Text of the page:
The most important consideration to me as an everyday cyclist is safety. I’ve been extraordinarilly fortunate. I have never been hit by a motor vehicle. (Ironically, I have actually hit motor vehicles twice. Both were stationary cars.) All too many people I know have been hit. I saw first hand what a physical and mental toll this takes when my wife was run over while walking across the street on a clear spring day. Day after day of pain, tears, and brutal hard work to get back to some sense of normal. As awful as her experience was, it could have been worse. It doesn’t have to be this way.
When a bicyclist or a pedestrian is hit by a car, truck or bus, the motor vehicle wins. It’s simple physics. One would think that our laws and our transportation infrastructure would be designed to even things out. Such is not the case. If you are hit by a car in DC or Virginia and your actions contribute in any way to the crash, the driver is absolved of all responsibility for your injuries or death. This legal standard is called contributory negligence. When police give you a ticket after someone runs you over, you have to beat the ticket or you will likely be found to have contributed to the crash.
Our infrastructure often puts cyclists on the same roadways as motor vehicles. Most people have come to agree that physically separated bicycle lanes are far safer than unseparated bike lanes and cycle tracks. When we use unseparated cycling facilities we do so with the hope that motor vehicle operators will stay in their lanes and out of ours. As it turns out, in DC (and elsewhere) hope is not very effective.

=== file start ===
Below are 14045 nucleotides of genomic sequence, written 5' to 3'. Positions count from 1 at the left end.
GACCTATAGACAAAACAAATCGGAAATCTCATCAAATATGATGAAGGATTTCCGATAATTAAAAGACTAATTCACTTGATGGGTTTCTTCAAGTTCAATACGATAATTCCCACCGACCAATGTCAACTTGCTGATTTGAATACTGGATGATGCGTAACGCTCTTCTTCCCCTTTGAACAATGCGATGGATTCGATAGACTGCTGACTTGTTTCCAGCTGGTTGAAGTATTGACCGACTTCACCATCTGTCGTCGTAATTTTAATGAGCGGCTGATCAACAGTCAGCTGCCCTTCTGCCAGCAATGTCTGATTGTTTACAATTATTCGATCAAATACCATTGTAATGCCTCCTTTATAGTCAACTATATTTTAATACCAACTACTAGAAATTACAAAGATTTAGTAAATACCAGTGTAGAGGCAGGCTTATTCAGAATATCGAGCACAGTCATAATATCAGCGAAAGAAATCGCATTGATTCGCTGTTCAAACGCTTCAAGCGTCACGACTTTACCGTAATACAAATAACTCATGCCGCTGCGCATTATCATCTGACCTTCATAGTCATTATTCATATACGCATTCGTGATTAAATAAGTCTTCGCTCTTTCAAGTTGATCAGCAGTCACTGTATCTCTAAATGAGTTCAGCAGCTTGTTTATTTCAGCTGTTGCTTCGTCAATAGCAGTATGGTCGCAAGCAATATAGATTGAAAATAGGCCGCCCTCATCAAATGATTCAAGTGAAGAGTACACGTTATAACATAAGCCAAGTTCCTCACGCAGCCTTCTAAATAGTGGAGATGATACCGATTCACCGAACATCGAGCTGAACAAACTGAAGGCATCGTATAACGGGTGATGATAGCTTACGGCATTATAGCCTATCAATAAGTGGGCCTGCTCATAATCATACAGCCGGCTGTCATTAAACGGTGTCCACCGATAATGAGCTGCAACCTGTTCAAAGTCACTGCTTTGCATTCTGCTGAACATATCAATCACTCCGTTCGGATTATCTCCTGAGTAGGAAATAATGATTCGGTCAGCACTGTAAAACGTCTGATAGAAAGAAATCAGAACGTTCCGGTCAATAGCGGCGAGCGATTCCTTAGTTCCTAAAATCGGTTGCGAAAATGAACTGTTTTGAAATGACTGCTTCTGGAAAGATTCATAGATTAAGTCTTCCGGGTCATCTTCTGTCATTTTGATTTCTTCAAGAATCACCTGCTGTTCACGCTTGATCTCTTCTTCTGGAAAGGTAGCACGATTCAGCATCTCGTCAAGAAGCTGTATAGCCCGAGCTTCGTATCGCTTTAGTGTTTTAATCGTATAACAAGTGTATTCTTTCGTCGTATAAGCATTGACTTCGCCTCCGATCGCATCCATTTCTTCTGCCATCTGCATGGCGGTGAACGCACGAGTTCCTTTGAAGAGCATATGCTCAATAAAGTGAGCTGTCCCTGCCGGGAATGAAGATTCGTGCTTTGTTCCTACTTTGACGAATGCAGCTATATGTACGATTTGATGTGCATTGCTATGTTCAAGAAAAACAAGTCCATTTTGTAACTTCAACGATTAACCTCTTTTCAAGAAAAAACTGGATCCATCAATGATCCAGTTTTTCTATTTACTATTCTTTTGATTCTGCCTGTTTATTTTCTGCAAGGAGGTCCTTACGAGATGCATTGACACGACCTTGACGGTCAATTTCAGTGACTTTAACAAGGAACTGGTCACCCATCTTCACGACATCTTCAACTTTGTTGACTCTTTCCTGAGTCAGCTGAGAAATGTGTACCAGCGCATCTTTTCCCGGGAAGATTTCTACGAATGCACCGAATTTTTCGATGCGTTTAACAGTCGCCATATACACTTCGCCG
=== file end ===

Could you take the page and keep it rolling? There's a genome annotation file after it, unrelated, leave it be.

Our Nation’s Main Street
Pennsylvania Avenue is often called our nation’s main street. From the White House complex to the foot of Capitol Hill, the center of Pennsylvania Avenue features a two way cycletrack. Time and again, motorists do illegal u-turns through the cycle track. Cyclists who use this facilty are sitting ducks. Most of the cycletrack is protected by flex posts and park-its. (Park-its are a sort of low curb stone, like a short speed bump.) The 1400 and 1500 blocks are unprotected. The 1400 block is the location of the Wilson Building, DC’s City Hall. It seems the districts public officials like the convenience of doing u-turns to get to and from the office.
Bicyclists have been telling the city to extend the flex posts and park-its to the 1400 and 1500 blocks, because police are ineffective at deterring u-turning drivers. The city is studying the issue. There is nothing about the 1400 and 1500 blocks that require study. (I think city officials who are so concerned with studing the issue will offer their time to the victims of u-turning vehicles during the study period. They can drive us to physical therapy. They can come to our funerals.)